American Fortune Releases Today It’s Ten Tips to Sell A Business
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American Fortune Releases Today It’s Ten Tips to Sell A Business

Louisville : KY : USA | Jun 28, 2012 at 9:05 PM PDT
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LOUISVILLE, KY June 29, 2012 - Brian Mazar, CEO of American Fortune, released today the company’s ten tips to successfully sell a business. “The current economic climate scares a lot of people on both a personal and professional level. We wanted business owners to be armed with tips to help them make an informed decision and proceed in and advantageous manner,” states Mazar.

Mazar went on to provide the following ten tips:

1. Make sure there is a valid reason for selling the business. Don't decide to sell because of a bad week or decide to "test the waters" just to see what sort of price the business will command. Before you decide to sell your company, focus on your true objectives. The first thing a prospective buyer will want to know is the reason you are selling. The more valid the reason you offer, the more serious the buyer will be.

2. Don't wait until you have to sell. You don't want anxiety to force you into accepting a deal that's not good for you--or for the buyer.

3. Once you have made the decision to sell--and before talking to your Business Intermediary -- gather the information needed to market and subsequently sell your business.

4. Remember that you are part of the marketing team. Your Business Intermediary can't do it all--and might even ask you to come to an office meeting to tell the rest of the staff about your business. Follow your Business Intermediary’s advice about dealing with prospective buyers--there's a right and a wrong time to meet them.

5. Confidentiality works both ways. The Business Intermediary will constantly stress confidentiality to the customers to whom he or she shows your business. However, as the seller, you must maintain confidentiality about a pending sale in your day-to-day business activities.

6. You, as the seller, should put yourself in a prospective buyer's position. The next time you go to your place of business, pretend you are a buyer looking at it for the first time.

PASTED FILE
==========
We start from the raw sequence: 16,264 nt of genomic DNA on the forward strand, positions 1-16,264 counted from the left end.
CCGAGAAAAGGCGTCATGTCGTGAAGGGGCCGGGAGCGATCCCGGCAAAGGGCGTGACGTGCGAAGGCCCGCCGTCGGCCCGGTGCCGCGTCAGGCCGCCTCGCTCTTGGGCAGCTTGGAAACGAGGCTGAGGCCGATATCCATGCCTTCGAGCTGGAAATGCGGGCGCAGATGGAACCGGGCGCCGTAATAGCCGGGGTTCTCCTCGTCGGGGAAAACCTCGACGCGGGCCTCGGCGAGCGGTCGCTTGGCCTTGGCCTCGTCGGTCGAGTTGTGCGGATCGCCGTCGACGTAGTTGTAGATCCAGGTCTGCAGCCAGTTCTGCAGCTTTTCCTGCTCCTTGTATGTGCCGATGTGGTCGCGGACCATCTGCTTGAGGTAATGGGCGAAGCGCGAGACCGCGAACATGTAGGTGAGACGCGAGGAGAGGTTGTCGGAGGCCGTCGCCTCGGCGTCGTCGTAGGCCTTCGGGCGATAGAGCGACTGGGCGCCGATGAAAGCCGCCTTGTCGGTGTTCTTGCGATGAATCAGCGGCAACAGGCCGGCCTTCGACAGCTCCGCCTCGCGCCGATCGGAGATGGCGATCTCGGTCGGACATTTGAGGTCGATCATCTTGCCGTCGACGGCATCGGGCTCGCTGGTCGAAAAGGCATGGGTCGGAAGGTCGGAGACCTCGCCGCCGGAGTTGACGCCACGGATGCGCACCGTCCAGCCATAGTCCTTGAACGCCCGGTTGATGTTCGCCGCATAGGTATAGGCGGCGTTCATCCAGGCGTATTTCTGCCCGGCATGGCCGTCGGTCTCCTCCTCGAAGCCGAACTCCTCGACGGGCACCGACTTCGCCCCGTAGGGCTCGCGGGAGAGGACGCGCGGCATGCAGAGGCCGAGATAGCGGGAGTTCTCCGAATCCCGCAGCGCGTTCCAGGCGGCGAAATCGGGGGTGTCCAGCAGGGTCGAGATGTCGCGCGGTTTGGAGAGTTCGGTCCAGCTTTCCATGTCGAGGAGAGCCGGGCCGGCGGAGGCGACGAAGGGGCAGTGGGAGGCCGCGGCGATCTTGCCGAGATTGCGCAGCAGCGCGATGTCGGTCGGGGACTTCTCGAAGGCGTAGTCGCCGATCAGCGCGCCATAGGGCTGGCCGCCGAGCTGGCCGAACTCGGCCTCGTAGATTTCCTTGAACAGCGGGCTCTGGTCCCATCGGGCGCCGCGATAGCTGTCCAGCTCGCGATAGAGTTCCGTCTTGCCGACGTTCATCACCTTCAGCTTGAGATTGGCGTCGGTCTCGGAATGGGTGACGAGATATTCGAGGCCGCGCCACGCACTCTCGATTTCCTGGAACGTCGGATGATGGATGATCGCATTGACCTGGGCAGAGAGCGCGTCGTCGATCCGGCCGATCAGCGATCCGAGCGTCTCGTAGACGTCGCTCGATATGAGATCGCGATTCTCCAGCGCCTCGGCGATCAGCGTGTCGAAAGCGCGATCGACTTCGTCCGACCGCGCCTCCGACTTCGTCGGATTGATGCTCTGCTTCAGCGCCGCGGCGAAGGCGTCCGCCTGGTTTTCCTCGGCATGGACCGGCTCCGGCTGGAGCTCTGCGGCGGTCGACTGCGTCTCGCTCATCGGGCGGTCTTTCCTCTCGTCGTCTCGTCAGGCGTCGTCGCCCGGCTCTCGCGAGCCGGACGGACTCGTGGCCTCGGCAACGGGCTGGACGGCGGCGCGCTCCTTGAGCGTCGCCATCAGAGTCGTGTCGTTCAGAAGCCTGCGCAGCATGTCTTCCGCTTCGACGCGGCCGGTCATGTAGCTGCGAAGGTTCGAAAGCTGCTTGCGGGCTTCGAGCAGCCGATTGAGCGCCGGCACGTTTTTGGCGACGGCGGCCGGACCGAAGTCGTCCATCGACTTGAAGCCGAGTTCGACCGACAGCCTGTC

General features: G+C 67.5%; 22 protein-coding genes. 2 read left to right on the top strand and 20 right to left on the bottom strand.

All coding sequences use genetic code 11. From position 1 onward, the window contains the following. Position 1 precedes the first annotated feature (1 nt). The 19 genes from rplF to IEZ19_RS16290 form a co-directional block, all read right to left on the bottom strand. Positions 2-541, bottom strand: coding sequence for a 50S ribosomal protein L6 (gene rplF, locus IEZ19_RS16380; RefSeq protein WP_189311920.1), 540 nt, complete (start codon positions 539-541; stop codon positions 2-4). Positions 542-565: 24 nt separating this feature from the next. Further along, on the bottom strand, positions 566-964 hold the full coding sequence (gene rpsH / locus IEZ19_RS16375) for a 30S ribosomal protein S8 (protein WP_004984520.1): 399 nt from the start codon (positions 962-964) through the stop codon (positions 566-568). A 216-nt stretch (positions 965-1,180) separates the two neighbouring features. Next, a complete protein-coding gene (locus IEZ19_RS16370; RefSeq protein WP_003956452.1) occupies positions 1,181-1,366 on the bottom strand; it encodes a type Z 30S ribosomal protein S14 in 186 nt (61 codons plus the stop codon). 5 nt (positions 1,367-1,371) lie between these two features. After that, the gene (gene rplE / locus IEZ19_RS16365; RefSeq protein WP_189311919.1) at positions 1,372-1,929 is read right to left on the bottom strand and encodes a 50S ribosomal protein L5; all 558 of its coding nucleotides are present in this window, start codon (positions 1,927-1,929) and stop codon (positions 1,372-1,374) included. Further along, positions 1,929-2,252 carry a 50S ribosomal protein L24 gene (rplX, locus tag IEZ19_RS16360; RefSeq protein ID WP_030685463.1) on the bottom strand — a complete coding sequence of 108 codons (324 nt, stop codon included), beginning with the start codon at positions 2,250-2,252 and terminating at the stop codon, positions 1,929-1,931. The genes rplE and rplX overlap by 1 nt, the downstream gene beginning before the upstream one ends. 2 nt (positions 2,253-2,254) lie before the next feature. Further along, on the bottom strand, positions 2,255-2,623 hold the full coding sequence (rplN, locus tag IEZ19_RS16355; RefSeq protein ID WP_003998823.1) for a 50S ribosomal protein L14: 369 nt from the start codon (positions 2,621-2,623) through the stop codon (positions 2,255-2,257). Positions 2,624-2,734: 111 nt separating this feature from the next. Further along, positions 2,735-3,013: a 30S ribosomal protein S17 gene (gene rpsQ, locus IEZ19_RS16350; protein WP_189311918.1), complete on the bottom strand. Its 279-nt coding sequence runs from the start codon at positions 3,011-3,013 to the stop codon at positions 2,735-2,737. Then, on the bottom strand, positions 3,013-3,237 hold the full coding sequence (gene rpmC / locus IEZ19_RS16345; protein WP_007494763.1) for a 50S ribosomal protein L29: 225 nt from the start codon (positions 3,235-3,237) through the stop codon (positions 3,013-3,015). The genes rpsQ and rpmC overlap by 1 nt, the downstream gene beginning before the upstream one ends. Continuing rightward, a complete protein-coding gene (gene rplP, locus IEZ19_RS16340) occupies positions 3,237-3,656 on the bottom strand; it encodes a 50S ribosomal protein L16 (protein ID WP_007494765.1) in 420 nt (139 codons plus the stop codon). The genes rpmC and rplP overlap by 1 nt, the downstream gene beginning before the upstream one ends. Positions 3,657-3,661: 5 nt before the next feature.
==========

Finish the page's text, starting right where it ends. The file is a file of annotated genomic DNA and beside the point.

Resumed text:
7. Just because you are selling, now is not the time to let the business slip. It's important that prospective buyers see your business at its best: bustling, and showing no signs of neglect. Here are a few areas to focus on:

8. Engage an outside professional who understands the sales process. David Gumpert, former Harvard Business Review associate editor said, "Inexperienced lawyers are often reluctant to advise their clients to take any risks, whereas lawyers who have been through such negotiations a few times know that's reasonable." If you are going to use a lawyer, use one who is seasoned in the business sale process.

9. Be flexible! You need to keep the ball rolling once an offer has been presented. Study it closely. Just because you didn't get your asking price, the offer may have other points that will offset it, such as higher payments or interest, a consulting agreement, more cash than you anticipated or a buyer that you are comfortable with. You have probably spent years building your business--you want it to continue to be successful. The right buyer may be better than a higher price, especially if there is seller financing involved, and there usually is. If you must counter-offer, do so only on those points that are really important to you. Be willing to negotiate for a win-win in order to complete the deal. There is an old adage that the first offer you get is probably the best you will ever get--and it's true.